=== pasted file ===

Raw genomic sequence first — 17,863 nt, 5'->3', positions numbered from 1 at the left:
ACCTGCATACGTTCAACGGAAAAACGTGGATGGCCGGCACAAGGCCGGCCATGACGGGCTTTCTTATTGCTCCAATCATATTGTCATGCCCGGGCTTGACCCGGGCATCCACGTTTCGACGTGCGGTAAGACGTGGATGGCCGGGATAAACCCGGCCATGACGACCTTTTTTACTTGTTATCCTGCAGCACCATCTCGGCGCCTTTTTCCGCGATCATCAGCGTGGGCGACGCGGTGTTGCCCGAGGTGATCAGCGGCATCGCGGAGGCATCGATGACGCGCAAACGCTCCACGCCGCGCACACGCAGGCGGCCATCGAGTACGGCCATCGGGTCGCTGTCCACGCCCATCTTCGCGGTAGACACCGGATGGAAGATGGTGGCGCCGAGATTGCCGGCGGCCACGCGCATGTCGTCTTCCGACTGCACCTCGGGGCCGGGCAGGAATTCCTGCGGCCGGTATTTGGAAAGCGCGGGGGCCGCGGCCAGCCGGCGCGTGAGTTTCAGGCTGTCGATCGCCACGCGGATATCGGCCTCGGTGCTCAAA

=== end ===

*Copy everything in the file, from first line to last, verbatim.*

Raw genomic sequence first — 17,863 nt, 5'->3', positions numbered from 1 at the left:
ACCTGCATACGTTCAACGGAAAAACGTGGATGGCCGGCACAAGGCCGGCCATGACGGGCTTTCTTATTGCTCCAATCATATTGTCATGCCCGGGCTTGACCCGGGCATCCACGTTTCGACGTGCGGTAAGACGTGGATGGCCGGGATAAACCCGGCCATGACGACCTTTTTTACTTGTTATCCTGCAGCACCATCTCGGCGCCTTTTTCCGCGATCATCAGCGTGGGCGACGCGGTGTTGCCCGAGGTGATCAGCGGCATCGCGGAGGCATCGATGACGCGCAAACGCTCCACGCCGCGCACACGCAGGCGGCCATCGAGTACGGCCATCGGGTCGCTGTCCACGCCCATCTTCGCGGTAGACACCGGATGGAAGATGGTGGCGCCGAGATTGCCGGCGGCCACGCGCATGTCGTCTTCCGACTGCACCTCGGGGCCGGGCAGGAATTCCTGCGGCCGGTATTTGGAAAGCGCGGGGGCCGCGGCCAGCCGGCGCGTGAGTTTCAGGCTGTCGATCGCCACGCGGATATCGGCCTCGGTGCTCAAA